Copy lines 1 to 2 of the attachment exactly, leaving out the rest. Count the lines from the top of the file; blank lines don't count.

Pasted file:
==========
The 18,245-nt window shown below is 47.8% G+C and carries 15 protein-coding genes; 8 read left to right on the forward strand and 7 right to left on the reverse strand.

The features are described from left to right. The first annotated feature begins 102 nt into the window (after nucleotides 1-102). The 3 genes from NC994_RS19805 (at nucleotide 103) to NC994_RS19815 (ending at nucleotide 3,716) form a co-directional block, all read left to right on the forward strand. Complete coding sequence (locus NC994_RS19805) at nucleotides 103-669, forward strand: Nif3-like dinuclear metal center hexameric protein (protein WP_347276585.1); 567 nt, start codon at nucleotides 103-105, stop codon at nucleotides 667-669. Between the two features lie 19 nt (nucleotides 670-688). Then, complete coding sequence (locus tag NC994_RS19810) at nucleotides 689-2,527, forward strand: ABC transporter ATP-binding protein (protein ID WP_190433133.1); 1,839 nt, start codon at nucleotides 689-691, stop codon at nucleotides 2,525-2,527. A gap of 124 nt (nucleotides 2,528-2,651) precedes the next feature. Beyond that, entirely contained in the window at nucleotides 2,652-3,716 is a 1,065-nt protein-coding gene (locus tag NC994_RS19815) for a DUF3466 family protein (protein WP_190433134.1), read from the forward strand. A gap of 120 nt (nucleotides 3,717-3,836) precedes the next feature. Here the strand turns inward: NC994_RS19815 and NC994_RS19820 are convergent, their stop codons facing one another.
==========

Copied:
The 18,245-nt window shown below is 47.8% G+C and carries 15 protein-coding genes; 8 read left to right on the forward strand and 7 right to left on the reverse strand.

The features are described from left to right. The first annotated feature begins 102 nt into the window (after nucleotides 1-102). The 3 genes from NC994_RS19805 (at nucleotide 103) to NC994_RS19815 (ending at nucleotide 3,716) form a co-directional block, all read left to right on the forward strand. Complete coding sequence (locus NC994_RS19805) at nucleotides 103-669, forward strand: Nif3-like dinuclear metal center hexameric protein (protein WP_347276585.1); 567 nt, start codon at nucleotides 103-105, stop codon at nucleotides 667-669. Between the two features lie 19 nt (nucleotides 670-688). Then, complete coding sequence (locus tag NC994_RS19810) at nucleotides 689-2,527, forward strand: ABC transporter ATP-binding protein (protein ID WP_190433133.1); 1,839 nt, start codon at nucleotides 689-691, stop codon at nucleotides 2,525-2,527. A gap of 124 nt (nucleotides 2,528-2,651) precedes the next feature. Beyond that, entirely contained in the window at nucleotides 2,652-3,716 is a 1,065-nt protein-coding gene (locus tag NC994_RS19815) for a DUF3466 family protein (protein WP_190433134.1), read from the forward strand. A gap of 120 nt (nucleotides 3,717-3,836) precedes the next feature. Here the strand turns inward: NC994_RS19815 and NC994_RS19820 are convergent, their stop codons facing one another.